It doesn’t look like much here but I could tell it was a shell, I promise!

He also had a little wallet of things he’d found while walking around the area, including a Roman coin. It’s the tiny blackened one.

Afternoon tea!

It was a lovely day. Not cheap, at £95, but it didn’t feel at all rushed and we had a very nice group of people to chat to, in fact four others from our group caught the same train back towards Oxford so we chatted the whole way. Lovely!

Cycling around Colmar

Our main goal during our time in Colmar was to do some cycling through some scenic villages and Alsace vineyards as we’d not done any cycling on our previous travels. We also hoped we’d find a few nice restaurants and sample some local produce – wine being top of the list!

We hired two electric bikes from Lulu Cycles in Colmar. We’d originally planned to get normal bikes but a mother and her two daughters were returning some electric bikes when we went in and they strongly recommended them so we decided to give them a go.

Our first day of cycling followed a route that went through the villages of Turckheim, Katzenthal and Ammerschweir and ended up being a loop that was about 20kms.

I had problems on the first day with my bike as the pedals would lock if I tried to use the electric assistance going up hills – which is obviously when I most wanted it. Never having used an electric bike before and with neither of us being mechanically-minded we had no idea what was wrong and how we could fix it. I ended up having to push the bike up hills. Fortunately none of the hills were very big or very steep but it was quite annoying. It turned out, when we took it back, that I had the bike in the wrong gear, so on our second day I knew what to do and it was all fine.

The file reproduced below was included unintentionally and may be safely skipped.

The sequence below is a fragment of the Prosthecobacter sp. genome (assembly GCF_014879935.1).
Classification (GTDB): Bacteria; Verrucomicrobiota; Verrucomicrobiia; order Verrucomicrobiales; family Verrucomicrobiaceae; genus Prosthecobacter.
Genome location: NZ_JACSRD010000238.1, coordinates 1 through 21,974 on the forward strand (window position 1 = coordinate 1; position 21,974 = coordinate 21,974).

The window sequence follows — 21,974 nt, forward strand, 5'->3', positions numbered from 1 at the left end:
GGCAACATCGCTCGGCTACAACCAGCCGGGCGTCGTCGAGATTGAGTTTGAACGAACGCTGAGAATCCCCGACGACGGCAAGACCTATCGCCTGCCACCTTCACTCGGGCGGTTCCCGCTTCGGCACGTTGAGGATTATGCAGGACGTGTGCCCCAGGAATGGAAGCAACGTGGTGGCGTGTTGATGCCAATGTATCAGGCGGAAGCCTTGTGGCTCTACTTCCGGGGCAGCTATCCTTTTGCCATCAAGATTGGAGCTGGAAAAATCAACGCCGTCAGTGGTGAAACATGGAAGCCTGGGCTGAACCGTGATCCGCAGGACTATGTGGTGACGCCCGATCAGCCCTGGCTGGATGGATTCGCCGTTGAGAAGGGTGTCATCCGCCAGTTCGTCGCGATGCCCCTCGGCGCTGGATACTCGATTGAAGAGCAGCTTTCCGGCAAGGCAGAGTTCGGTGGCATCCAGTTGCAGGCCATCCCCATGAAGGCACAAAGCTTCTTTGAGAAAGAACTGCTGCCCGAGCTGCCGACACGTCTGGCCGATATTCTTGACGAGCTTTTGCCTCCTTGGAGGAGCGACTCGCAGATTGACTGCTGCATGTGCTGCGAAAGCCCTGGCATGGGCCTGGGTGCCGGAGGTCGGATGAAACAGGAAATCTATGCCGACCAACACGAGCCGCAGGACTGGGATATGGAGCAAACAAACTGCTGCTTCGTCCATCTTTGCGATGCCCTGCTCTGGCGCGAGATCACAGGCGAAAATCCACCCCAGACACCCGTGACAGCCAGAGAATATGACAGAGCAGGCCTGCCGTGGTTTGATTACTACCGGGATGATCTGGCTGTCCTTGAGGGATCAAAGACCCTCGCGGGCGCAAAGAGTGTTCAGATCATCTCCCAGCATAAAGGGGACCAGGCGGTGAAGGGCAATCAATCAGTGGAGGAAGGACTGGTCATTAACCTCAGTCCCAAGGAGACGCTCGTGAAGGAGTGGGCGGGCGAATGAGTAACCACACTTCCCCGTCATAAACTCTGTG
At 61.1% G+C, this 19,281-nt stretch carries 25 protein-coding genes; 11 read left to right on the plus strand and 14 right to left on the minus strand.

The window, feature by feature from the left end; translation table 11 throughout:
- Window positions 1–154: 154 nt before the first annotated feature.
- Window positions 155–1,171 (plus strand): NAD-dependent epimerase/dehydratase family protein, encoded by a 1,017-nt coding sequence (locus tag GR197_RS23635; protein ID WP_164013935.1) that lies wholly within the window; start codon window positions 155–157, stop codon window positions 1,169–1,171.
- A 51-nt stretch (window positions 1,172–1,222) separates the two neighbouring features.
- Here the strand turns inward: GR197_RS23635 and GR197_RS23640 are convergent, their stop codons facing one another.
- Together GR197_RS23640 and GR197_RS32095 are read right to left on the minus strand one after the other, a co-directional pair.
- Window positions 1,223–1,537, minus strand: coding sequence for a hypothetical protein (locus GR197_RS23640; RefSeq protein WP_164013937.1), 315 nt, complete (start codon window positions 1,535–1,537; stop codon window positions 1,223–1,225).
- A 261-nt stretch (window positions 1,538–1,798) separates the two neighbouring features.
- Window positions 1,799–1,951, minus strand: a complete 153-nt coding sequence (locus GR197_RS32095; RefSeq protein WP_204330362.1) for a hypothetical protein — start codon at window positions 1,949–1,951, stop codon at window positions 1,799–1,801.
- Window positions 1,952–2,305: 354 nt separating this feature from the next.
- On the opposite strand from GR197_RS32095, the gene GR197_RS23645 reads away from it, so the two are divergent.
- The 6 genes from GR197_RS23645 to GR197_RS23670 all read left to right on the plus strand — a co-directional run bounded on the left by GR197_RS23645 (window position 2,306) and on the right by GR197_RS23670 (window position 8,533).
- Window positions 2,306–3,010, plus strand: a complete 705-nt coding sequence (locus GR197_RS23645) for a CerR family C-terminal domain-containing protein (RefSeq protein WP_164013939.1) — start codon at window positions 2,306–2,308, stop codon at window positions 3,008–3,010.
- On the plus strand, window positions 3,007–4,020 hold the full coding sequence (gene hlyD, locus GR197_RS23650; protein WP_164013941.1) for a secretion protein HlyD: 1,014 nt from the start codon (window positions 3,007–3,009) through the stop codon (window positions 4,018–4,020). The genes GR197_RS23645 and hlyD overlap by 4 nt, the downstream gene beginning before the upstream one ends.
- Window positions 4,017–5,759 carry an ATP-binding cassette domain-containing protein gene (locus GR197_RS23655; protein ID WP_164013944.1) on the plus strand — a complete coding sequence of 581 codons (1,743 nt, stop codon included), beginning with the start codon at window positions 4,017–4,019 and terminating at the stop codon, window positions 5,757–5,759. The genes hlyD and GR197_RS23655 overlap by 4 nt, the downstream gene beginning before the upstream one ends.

Luke expresses his disapproval for my bike with a dirty look.

The villages around Colmar are all very picturesque. Some more so than others, of course. Each of the ones we visited on the first day was nice and we noticed that every church we came to had a shallow but large metal basket on the roof and in most of them were nesting storks. Andrew tells me that this solves the problem of storks nesting on chimneys and creating fire hazards!

We arrived in Kazenthal in time for lunch and the first restaurant we happened upon had a Michelin plate on the outside – a good sign!

A l’Agneau (don’t ask me to pronounce it) was delightful. They didn’t raise an eyebrow at our sweaty faces or rumpled cycling clothes, despite the fat that everyone else there looked like they had a special occasion happening. We choose a €28 three course lunch that also included an amuse bouche and petit fours. All the food was deliciously fresh and perfectly cooked with lovely presentation. The manner of the staff was also excellent – despite a low level of English they asked where we from and recommended other things to see in the area as well as recommending wines to match each course.

I don’t think I could pick my favourite course, every element was superb. After drinking and eating so much we both had a cappuccino before getting on the bikes to continue our ride. I rarely drink coffee but I have come to understand its value after a heavy meal!

Thankfully most of the remaining ride was downhill and fairly straightforward. One of the downsides of this sort of sight-seeing is having to stop frequently to check the map as we didn’t know the area. It would’ve been good to have some way of attaching my phone to the handlebars to use as a satnav. I also wouldn’t have minded a rear view mirror when we were on the roads so I could see cars and how far Luke was behind me.

Our second day of riding was even more successful. This time I had the gears+electrics worked out and after a brief attempt to use my headphones with google navigation so we wouldn’t have to stop so often, we were on our way, hurtling through corn fields and feeling the wind in our hair. Well.. except when google maps took us into muddy fields and knee-high grass.